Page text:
A new impact investment fund targets women and lowers the financial burden of making responsible investments—a WIN-WIN.
Maggie works at Cake Love, a business that has benefited from the Calvert Foundation's impact investing.
Most people who want to change the world and make a profit don’t have the money to buy into the growing number of investment funds that focus on social impact. But what if you only need $20 to get involved?
That's the idea behind WIN-WIN, the Women Investing In Women Initiative, which was created by the Calvert Foundation to fund businesses that improve womens’ lives by targeting women investors. “We are trying to popularize impact investing to make it accessible to everyone,” says Lisa Hall, the Calvert Foundation's CEO. “There is power in the purse. [Women are] not a totally ignored audience... but in the world of impact investing there has not been that much done to bring them in.”
The Calvert Foundation—affiliated with, but distinct from, the Calvert family of socially responsible mutual funds—aims to raise $20 million through WIN-WIN. Calvert will loan the money to businesses that serve women as the core clients, microfinance groups that lend to women, or woman-run small business. The money might also be used to nudge gender-motivated change in other businesses.
"Every penny of the money goes to the investment itself," Hall says. A separate stream of donations covers operating costs, with about $100 in gifts leveraging $500 in investments. Foundations and corporations have ponied up the initial support. The interest paid back on the loan to the foundation will go to investors.
A maximum 2 percent return on investment may not be as high as other investment opportunities, but Hall expects investors to be motivated by cause as well as profit. Women entrepreneurs reinvest in their communities more than men who earn the same amount, creating a bigger multiplier effect. In some cases, women have proven more productive: When women own the same amount of land as men, for example, their crop yield is about 10 percent higher.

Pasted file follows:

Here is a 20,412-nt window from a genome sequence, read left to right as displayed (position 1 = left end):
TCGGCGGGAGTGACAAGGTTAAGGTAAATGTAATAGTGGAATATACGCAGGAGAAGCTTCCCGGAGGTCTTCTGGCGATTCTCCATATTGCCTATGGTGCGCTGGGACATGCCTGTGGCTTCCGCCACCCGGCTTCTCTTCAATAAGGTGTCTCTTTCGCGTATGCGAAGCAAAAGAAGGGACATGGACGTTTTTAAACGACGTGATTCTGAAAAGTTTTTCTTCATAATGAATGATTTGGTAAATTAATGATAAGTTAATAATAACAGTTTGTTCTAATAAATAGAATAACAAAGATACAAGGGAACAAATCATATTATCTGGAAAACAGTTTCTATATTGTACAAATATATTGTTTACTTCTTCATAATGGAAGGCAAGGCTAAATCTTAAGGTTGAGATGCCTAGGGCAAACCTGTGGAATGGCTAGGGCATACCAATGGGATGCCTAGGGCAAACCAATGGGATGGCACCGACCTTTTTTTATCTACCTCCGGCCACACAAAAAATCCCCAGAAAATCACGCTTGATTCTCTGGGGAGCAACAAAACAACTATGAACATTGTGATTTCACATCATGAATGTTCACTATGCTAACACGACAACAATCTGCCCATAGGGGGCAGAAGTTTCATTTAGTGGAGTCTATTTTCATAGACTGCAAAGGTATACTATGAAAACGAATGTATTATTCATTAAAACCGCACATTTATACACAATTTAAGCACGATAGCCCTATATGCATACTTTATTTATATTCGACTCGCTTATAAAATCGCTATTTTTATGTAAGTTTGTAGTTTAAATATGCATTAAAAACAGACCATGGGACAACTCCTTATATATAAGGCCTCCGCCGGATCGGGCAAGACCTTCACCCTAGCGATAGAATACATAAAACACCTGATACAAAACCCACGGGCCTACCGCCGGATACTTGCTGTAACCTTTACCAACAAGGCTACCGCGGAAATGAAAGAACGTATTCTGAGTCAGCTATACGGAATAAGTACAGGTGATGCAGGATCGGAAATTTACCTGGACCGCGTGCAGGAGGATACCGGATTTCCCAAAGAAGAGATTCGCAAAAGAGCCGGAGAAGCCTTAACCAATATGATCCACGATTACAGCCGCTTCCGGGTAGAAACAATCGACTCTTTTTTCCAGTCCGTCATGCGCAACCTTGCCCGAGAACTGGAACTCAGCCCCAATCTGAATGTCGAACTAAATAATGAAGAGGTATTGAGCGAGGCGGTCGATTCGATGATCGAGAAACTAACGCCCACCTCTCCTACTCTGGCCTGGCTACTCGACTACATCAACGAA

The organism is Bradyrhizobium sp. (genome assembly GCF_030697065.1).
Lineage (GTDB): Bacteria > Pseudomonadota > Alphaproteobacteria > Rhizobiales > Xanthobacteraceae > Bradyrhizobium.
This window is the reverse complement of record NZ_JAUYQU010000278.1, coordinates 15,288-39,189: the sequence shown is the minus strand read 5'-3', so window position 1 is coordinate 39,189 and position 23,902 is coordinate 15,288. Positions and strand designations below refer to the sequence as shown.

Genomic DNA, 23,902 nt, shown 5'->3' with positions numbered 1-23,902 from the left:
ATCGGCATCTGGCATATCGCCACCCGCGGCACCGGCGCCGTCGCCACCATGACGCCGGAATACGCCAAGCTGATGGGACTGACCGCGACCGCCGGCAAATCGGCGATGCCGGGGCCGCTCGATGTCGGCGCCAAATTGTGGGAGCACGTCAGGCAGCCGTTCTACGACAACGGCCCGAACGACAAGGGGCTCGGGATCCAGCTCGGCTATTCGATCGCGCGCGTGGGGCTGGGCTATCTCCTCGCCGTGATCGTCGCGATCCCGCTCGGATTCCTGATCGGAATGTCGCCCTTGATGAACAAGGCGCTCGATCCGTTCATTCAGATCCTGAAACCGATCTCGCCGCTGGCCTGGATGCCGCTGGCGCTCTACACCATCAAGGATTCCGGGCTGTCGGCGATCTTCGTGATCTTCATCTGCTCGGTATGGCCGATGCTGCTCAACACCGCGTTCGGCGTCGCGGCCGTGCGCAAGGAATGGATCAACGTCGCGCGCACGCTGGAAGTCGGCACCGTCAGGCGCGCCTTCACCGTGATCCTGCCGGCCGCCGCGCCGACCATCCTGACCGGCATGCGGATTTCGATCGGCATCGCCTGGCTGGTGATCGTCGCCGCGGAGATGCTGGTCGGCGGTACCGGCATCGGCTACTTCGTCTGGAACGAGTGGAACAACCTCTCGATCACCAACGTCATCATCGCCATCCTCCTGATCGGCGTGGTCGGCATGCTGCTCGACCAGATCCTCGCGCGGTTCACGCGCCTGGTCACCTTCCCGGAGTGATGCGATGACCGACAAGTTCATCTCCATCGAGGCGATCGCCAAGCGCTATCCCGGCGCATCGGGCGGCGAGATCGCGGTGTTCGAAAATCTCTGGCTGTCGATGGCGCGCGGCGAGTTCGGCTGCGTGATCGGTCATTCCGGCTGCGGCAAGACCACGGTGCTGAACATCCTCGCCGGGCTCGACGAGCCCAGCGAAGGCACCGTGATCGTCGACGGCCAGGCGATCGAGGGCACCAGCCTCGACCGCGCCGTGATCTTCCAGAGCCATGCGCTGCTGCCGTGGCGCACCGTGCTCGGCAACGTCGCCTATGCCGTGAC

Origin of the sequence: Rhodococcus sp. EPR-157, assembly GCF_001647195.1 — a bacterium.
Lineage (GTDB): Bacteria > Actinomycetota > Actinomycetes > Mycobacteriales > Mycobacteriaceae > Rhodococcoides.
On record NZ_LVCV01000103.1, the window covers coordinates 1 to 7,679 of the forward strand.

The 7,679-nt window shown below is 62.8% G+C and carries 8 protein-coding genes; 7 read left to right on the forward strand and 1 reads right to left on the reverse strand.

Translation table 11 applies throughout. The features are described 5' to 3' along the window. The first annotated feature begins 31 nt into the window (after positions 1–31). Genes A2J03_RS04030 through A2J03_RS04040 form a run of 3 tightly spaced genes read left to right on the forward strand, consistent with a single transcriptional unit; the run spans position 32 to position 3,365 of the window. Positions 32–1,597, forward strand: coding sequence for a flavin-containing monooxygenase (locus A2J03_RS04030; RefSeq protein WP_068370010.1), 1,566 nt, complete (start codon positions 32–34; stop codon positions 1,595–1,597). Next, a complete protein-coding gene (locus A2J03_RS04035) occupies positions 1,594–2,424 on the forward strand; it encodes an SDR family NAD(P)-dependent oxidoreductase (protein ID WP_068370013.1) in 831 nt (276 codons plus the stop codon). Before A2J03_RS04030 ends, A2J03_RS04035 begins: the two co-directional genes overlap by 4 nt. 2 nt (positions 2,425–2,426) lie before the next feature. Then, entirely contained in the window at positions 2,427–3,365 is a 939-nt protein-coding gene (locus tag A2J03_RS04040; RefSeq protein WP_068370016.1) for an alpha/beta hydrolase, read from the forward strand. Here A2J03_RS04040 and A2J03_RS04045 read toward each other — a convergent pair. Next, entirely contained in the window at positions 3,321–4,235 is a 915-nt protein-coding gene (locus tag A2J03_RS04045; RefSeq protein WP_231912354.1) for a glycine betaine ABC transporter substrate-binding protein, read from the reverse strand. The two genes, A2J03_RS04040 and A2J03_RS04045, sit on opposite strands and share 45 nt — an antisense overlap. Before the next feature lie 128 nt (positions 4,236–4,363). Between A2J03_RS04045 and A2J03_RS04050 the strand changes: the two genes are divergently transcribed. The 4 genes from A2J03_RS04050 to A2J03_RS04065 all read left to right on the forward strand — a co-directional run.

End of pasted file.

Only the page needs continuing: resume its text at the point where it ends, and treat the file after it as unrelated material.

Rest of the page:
The early capital recipients include community development financial institutions Valley Economic Development Center in California and Self-Help Venture Fund in North Carolina. Valley EDC lends to small businesses, a majority of which are woman-owned. Self-Help provides capital for day care centers and affordable housing for women. Seventy-five percent of the money raised through WIN-WIN will fund U.S. ventures; the rest to women-focused overseas projects like the microlenders at Women’s World Banking.
Since WIN-WIN launched at the United Nations on International Women’s Day a few weeks ago, it has raised more $300,000 from 64 investors, most of them new to both impact investing and Calvert, Hall says. While some put up as much as $50,000, others paid as little as $20—an admirably low barrier to entry. Though brokers face a $1,000 minimum buy-in, casual investors can invest online through Microplace. In this low-interest rate environment, that makes WIN-WIN a feasible alternative to a savings account—as long as you don't plan to touch the money for between one and five years. And that kind of hybrid plan might represent the first wave of low-barrier impact investments for everyday folks as the industry takes shape and starts to dream bigger.
Photo courtesy of the Calvert Foundation